Covid-19: Medical association slams decision to force two doctors to isolate in TB hospital
“The court action you embarked on to force these doctors into a provincial facility, and the manner in which these doctors have been treated by yourself and certain healthcare staff of the province, is most unsettling”
Chairperson of the South African Medical Association Angelique Coetzee has written a strongly worded open letter to the Limpopo MEC for Health Phophi Ramathuba. This follows two doctors who work at Mmametlhake Hospital in Mpumalanga, but who live in Modimolle, Limpopo, testing positive for Covid-19 and being forced by the Limpopo government to spend their isolation period in a Limpopo multi-drug resistant tuberculosis hospital.
The letter speaks for itself so we republish it below in full. We have sent requests for comment to both MEC Ramathuba and Minister of Health Zweli Mkhize. This article will be updated if we receive a response.
Dear Dr Ramathuba
RE: Forced isolation in the Modimolle MDR-TB Hospital for two doctors tested positive for COVID-19 in Limpopo
I refer to the matter involving Drs Taryn Williams and Claire Olivier. The doctors work at Mmametlhake Hospital in Mpumalanga but reside in Modimolle, Limpopo.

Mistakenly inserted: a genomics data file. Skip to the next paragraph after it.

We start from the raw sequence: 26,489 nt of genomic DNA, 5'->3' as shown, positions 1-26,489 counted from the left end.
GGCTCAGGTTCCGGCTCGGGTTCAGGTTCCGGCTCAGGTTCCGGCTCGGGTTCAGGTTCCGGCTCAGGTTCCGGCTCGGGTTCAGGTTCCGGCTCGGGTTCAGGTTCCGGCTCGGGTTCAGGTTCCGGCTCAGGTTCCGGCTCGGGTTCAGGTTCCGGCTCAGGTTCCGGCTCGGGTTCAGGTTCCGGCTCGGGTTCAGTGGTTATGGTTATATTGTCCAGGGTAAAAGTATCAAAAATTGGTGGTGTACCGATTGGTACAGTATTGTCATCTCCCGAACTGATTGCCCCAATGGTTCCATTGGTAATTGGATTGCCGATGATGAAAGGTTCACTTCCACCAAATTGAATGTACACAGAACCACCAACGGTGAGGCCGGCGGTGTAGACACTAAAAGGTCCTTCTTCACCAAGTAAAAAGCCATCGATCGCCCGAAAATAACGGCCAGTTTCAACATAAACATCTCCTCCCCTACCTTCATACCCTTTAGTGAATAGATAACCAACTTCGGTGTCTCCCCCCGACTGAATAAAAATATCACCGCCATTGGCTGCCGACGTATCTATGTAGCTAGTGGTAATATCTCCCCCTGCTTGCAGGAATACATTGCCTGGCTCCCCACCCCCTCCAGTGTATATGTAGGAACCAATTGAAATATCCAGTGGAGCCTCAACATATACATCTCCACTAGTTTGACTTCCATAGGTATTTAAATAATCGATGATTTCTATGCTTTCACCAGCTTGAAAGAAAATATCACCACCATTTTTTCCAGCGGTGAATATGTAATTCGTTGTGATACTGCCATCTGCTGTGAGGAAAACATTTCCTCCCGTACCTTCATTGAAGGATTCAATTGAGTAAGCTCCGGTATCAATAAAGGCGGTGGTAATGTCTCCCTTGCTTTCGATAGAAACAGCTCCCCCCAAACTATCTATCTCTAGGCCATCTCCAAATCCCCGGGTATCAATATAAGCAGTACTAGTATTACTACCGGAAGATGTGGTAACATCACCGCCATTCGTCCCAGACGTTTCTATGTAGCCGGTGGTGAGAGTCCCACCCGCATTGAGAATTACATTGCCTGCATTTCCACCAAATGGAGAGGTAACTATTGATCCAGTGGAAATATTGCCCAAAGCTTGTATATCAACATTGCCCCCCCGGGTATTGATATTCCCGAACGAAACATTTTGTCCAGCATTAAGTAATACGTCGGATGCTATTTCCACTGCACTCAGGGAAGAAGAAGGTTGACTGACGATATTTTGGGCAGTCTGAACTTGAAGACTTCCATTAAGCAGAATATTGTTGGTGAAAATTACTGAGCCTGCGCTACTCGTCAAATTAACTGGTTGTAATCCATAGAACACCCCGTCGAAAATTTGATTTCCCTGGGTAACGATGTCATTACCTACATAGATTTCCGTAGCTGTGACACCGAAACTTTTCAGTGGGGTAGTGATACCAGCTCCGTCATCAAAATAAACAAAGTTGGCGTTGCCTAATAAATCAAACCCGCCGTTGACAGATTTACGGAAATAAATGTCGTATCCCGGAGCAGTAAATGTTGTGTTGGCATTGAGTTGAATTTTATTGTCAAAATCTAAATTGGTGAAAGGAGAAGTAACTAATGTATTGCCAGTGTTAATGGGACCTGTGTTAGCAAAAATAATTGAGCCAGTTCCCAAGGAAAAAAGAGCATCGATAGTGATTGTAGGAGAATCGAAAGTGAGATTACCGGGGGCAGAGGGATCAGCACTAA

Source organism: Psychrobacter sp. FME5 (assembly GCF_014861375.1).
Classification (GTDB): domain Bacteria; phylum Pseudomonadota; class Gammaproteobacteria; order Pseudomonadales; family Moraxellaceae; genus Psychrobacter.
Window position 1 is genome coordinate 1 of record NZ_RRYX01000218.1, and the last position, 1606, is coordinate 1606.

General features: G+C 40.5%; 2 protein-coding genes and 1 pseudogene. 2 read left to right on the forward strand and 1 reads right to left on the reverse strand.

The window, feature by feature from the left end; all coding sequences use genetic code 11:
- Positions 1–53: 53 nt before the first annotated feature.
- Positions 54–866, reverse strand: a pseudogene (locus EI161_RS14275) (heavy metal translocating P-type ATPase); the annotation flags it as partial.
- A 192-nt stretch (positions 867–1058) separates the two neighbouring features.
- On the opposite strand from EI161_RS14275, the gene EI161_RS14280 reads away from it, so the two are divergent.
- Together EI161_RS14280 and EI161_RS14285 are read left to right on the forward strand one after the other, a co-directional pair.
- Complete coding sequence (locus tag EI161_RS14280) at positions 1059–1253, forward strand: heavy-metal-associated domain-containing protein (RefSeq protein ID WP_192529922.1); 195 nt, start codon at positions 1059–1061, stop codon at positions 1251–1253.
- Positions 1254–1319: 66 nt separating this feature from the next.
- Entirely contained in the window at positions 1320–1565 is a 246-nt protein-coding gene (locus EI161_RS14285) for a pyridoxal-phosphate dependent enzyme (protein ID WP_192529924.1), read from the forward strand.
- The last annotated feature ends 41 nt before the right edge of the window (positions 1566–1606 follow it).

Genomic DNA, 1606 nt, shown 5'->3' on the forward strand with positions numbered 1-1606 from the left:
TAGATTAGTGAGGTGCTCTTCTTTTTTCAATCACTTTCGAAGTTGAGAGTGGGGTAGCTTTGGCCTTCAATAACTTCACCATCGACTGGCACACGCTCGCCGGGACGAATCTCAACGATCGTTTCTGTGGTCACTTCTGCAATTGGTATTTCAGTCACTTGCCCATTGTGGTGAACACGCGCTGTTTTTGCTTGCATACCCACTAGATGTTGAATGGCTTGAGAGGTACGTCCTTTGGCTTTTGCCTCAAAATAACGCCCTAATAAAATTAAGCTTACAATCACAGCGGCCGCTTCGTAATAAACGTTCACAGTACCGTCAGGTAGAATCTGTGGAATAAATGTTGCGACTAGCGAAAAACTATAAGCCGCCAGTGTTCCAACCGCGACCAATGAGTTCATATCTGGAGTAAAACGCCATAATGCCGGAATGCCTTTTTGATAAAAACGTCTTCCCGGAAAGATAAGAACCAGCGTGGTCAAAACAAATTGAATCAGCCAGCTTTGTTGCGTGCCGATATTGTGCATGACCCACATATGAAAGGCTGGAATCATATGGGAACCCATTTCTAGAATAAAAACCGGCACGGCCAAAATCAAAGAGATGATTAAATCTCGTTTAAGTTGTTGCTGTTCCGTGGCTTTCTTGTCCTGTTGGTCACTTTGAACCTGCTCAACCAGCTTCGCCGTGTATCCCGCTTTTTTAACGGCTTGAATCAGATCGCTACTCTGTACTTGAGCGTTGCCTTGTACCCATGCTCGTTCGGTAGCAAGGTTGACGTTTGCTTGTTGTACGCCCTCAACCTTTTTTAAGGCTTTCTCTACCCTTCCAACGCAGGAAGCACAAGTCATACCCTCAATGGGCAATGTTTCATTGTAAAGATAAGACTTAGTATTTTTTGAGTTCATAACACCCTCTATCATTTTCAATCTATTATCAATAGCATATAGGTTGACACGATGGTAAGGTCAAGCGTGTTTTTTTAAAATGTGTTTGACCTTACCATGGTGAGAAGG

As you are aware the doctors were diagnosed with COVID-19 on Sunday, 29 March at a private hospital in Bela Bela. The doctors are asymptomatic, and have, in their own words, “been in strict self-isolation at our home” since testing positive.
Since becoming aware of their status, they have been contacted by yourself, and were visited by EMS personnel on Monday, 30 March, who performed physical checks, including checking on their vitals, which were both in range. No indication was given that the self-isolation approach by the doctors – which is a prescribed course of action once being treated positive for coronavirus – was unsatisfactory or inapt.
However, on Tuesday 31 March EMS personnel again arrived at the doctors’ house informing them they need to be moved to the MDR-TB Hospital in Modimolle, Limpopo, a move both doctors have resisted.
Their resistance to a proposed relocation is based on two pillars: firstly, they believe – as we do – that the strict-self isolation approach is, for now, the most effective course of action for them to follow, and, secondly, that moving them will place them in an environment which may, in fact, further aggravate their conditions while they are still clinically stable.
The resulting court action you embarked on to force these doctors into a provincial facility, and the manner in which these doctors have been treated by yourself and certain healthcare staff of the province, is most unsettling.
According to the doctors, you informed them that the spread of COVID-19 in Limpopo was not due to local spread, and that all cases were by people of high socio-economic status who had travelled outside the province. You informed them that they had brought the virus to the people of Limpopo, and that they should have stayed where they were at the time, despite their explanation that they work in Mpumalanga but live in Limpopo.